The LMDC is charged with funding three open-space projects, including reconstruction of Louise Nevelson Plaza (at William Street and Maiden Lane) into a tree-lined court. Hudson River Park's Pier 40 will also be transformed, in this case from a parking lot into a three-acre recreational field. The third project is a study to convert the 30,000-square-foot roof of Pace University's Spruce Street building into a "green roof" that could function as a public park as well as a research site for air quality, native plants, and storm water capture.
To help draw visitors downtown during the coming months, Pataki announced the launch of a multi-million-dollar advertising campaign on May 10. It will be funded and developed by the LMDC and ESDC (with the help of the Alliance for Downtown New York and Wall Street Rising), and work in tandem with other downtown marketing plans, such as the Chinatown tourism campaign. The LMDC also will install new wayfinding signs to point visitors in the direction of transportation hubs, cultural institutions, and specific neighborhoods.
The World Trade Center's 16 acres will officially transform from a clean-up and construction preparation site into a rebuilding zone with the ceremonial groundbreaking for the Freedom Tower on July 4 -- months ahead of schedule. "On July 4, as fireworks burst in the sky -- ephemeral reminders of our liberty -- we will begin to reclaim our skyline with a permanent symbol of our freedom," said Pataki.
And beyond the much-anticipated groundbreaking, there will be activity elsewhere around the site as well. To the south, deconstruction will begin on the Deutsche Bank building this fall, and to the north, the Con Ed electric substation will resume operations from lower floors of the Seven World Trade Center building (already 13 stories tall and growing) later this month.
|Groundbreaking for Freedom Tower at the WTC site will take place on July 4
For the WTC memorial, Pataki said that the full schematic design will be complete by late 2004, with construction commencing in 2006. In the meantime, he called upon the LMDC to create a new welcoming center near the WTC where survivors and 9/11 victims' family members can visit and preserve their memories through audio and written archives.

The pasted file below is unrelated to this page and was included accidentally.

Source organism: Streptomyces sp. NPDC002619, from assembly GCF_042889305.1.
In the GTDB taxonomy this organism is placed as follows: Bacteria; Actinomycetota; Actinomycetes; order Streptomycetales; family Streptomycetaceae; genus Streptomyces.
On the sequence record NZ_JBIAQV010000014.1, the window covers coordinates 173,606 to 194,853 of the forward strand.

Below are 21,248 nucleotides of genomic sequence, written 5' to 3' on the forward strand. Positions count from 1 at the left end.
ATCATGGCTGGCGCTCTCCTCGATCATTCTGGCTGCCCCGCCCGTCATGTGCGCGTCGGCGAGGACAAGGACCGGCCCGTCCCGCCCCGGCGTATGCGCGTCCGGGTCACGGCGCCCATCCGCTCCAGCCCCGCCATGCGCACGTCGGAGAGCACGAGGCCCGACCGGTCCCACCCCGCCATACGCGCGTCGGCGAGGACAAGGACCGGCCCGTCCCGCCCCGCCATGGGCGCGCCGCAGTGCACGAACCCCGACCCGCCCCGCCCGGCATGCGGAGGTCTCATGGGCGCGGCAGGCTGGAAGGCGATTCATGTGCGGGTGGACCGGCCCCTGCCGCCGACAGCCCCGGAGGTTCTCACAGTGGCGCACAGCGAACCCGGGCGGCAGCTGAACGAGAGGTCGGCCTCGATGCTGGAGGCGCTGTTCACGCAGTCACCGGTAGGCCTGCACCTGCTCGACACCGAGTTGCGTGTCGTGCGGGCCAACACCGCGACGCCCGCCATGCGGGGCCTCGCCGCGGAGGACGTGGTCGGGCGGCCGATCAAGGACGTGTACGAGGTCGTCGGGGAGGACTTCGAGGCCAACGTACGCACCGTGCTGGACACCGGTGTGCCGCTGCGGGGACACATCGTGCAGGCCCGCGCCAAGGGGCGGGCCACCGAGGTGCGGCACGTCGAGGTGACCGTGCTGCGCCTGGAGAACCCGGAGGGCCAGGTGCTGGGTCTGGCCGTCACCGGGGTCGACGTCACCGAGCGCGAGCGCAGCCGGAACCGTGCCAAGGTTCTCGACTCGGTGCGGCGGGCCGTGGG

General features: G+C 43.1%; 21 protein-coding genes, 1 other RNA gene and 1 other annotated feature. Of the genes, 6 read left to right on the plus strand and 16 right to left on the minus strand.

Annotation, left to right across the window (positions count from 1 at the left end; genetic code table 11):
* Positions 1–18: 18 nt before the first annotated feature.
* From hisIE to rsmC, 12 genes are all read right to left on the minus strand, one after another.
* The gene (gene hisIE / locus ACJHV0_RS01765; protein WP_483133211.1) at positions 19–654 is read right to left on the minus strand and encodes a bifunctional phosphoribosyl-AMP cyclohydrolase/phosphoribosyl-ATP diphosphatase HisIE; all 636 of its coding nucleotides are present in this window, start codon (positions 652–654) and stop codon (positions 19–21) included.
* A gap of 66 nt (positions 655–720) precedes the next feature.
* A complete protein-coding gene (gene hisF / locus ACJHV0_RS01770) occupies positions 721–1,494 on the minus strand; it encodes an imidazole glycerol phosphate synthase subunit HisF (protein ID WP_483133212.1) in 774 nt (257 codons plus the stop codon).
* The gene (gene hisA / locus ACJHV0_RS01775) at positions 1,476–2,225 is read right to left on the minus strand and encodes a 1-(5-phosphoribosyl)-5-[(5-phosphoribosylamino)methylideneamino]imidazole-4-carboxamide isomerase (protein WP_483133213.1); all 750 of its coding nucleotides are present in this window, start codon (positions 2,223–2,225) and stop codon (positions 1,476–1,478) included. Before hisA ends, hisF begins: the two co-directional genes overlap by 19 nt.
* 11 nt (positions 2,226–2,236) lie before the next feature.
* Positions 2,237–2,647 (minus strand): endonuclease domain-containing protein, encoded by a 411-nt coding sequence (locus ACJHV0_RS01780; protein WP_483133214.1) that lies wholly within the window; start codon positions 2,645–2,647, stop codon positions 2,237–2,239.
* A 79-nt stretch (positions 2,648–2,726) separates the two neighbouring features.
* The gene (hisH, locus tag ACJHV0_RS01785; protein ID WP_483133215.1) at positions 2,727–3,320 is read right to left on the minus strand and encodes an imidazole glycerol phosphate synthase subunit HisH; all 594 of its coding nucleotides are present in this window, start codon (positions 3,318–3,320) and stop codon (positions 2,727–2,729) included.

To aid the memorial process, the governor announced the first $1 million donation to the World Trade Center Memorial Foundation Center, made by Major League Baseball, the Baseball Players Association, and the Baseball Tomorrow Fund.
Several construction projects outside of the WTC site promise to improve circulation in and around downtown. Pataki put the spotlight on one of downtown's largest transportation projects, the Fulton Transit Center, stating that its completed design will be unveiled at the American Institute of Architects meeting on May 26. Meanwhile, the renovated South Ferry station is on track to open in 2007.
Ferry service also is getting attention, as Port Authority-run service from downtown to LaGuardia Airport begins later in 2004 and a similar service to JFK will ship out next year. These lines may be bolstered by construction of a permanent, expanded Battery Park City Ferry Terminal to open in spring 2006.
And as planned, West Street will get a facelift starting in September, when the State Department of Transportation begins revamping the southern portion of the highway (from Washington to West Thames Street) into a tree-lined promenade.
To read the full text of Governor Pataki's speech, click here.
Click here to read about the governor's vision for downtown as presented April 2003, and here to read more about the original four airport rail link proposals.